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Pennsylvania lawmakers grapple with hate speech in education

The state Capitol building in Harrisburg on March 24, 2023.
Jeremy Long-WITF News
The state Capitol building in Harrisburg on March 24, 2023.

Pennsylvania state lawmakers from both parties are tackling hate speech in schools but in different ways.

The House GOP Monday unveiled a legislative package specifically dealing with antisemitism, while Sen. Art Haywood, D-Montgomery, plans to unveil legislation dealing with hate speech more generally.

Haywood embarked on a tour of Pennsylvania college campuses beginning in April 2022 and ending last month. He learned of numerous acts of hate speech.

“Students reported that their white peers were using racial slurs casually and that one group of students chanted the name of a song that’s traditionally linked with the Ku Klux Klan,” he said.

His legislation would amend the PA Fair Educational Opportunities Act and give power to the Human Relations Commission.

Under the bill, the HRC could visit educational institutions to study the racial tension and environment. It would also allow the commission to use remedies in the Human Relations Act.

Haywood plans to release a report on the tour in January.

Human Relations Commission Executive Director Chad Dion Lassiter joined Haywood on the tour and recounted the deep levels to which hate runs.

“We didn’t just hear hurt,” he said. “We didn’t just hear pain. We heard anguish. We heard students grappling with hate in the classroom. Hate on campus. Hate in the town.”

In the House, Reps. Rob Mercuri, R-Allegheny, Kristin Marcell, R-Bucks, and Joe Hogan, R-Bucks, introduced a three-piece package dealing with antisemitism.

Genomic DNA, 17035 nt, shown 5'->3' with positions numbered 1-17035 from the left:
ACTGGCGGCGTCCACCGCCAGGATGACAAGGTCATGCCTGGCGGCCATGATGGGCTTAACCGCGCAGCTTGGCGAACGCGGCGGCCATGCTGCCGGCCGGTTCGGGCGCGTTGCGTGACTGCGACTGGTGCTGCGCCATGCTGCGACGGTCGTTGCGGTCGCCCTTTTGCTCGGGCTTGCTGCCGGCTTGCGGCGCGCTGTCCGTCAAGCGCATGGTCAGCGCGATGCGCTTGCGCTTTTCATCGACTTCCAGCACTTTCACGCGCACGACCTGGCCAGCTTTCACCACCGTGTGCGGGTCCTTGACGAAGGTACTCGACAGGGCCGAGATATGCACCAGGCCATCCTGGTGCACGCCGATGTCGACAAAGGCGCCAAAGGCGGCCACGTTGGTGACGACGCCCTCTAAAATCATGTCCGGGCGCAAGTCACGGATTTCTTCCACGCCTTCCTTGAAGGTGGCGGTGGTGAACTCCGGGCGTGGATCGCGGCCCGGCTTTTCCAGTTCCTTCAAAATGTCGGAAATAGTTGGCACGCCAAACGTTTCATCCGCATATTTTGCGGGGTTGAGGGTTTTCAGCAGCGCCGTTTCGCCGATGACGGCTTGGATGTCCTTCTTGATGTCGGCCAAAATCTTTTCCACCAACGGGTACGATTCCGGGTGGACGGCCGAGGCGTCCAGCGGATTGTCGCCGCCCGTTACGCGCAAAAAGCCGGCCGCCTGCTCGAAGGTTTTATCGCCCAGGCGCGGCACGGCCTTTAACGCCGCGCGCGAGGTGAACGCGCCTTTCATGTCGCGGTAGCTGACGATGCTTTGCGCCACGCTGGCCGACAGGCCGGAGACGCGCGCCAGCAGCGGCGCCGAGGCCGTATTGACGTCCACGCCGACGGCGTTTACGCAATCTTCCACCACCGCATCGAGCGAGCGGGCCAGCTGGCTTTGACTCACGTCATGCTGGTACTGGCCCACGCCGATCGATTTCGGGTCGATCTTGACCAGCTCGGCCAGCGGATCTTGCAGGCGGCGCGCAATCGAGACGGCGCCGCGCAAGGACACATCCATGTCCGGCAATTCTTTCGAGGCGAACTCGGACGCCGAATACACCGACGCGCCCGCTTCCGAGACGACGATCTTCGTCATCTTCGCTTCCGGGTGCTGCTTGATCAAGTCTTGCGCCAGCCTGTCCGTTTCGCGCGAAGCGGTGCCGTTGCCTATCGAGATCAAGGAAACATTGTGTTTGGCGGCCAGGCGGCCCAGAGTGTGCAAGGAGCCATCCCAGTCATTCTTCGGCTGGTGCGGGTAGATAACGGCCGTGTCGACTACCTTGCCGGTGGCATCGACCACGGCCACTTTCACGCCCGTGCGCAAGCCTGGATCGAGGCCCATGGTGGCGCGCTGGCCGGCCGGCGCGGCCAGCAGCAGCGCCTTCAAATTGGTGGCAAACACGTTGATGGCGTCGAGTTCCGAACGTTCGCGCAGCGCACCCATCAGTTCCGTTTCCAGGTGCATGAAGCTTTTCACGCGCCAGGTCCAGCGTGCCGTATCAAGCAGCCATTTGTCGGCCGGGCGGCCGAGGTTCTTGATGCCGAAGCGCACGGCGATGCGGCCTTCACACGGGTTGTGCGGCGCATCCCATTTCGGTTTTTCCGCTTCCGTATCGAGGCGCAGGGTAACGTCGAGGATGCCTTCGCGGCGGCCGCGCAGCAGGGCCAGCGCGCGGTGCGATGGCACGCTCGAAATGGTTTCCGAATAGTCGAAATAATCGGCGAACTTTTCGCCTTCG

In 2018, Pennsylvania bore witness to the deadliest attack on the Jewish community in United States history with the Tree of Life shooting.

Since Hamas’ attack on Israel on Oct. 7, the Anti-Defamation League reported a 388% uptick in antisemitic incidents.

The first piece of legislation would have antisemitism recognized as bullying or harassment on college campuses.

The second would require Holocaust curriculum transparency in public schools.

The final piece would create “Antisemitism Awareness and Education Day” in Pennsylvania.

“Parents are scared to death that when they send their child back to college, that they will be targeted either violently or just a passing victim of a protest because they happen to be of the Jewish faith,” Hogan said. “That is wrong, that is unacceptable, and we’re taking a stand on it today.”

Marcell cited a recent article from The Economist that shows one in five Americans between 18 to 29 believe the Holocaust is a myth, as a reason for the package’s importance.

“Teaching about the Holocaust is not just about learning history; it is about safeguarding democratic values and promoting a more just and tolerant society,” she said.

Marcell said they are finalizing the language and the proposals should be bipartisan.

Marcell said she hopes their measures can be taken up when the House reconvenes in March.